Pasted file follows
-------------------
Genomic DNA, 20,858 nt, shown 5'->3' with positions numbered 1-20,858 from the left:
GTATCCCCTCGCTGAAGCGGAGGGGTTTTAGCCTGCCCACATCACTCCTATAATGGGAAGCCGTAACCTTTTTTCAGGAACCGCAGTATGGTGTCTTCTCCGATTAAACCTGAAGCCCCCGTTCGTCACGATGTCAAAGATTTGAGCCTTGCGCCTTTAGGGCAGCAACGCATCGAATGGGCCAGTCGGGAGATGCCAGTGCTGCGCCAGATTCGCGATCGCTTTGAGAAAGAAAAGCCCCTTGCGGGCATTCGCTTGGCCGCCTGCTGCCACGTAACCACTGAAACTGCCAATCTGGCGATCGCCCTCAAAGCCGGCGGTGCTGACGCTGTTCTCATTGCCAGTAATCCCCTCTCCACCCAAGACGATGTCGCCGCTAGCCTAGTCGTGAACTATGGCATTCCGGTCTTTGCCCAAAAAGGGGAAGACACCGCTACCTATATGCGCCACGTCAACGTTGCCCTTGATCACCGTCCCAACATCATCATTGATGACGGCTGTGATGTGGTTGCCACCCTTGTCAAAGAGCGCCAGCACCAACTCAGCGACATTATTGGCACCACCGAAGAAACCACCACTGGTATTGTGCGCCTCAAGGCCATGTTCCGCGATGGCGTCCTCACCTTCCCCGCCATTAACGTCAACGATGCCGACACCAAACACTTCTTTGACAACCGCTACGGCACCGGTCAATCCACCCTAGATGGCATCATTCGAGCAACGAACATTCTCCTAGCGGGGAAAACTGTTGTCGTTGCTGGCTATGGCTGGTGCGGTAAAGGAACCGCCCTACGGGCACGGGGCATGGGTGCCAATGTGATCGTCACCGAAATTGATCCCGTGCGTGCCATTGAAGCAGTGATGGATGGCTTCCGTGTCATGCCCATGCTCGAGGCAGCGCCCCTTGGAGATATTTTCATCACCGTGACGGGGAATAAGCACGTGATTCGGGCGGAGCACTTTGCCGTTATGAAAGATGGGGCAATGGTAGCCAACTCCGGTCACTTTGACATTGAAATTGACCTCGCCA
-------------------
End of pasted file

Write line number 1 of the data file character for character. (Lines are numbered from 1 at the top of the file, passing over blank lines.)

Genomic DNA, 20,858 nt, shown 5'->3' with positions numbered 1-20,858 from the left: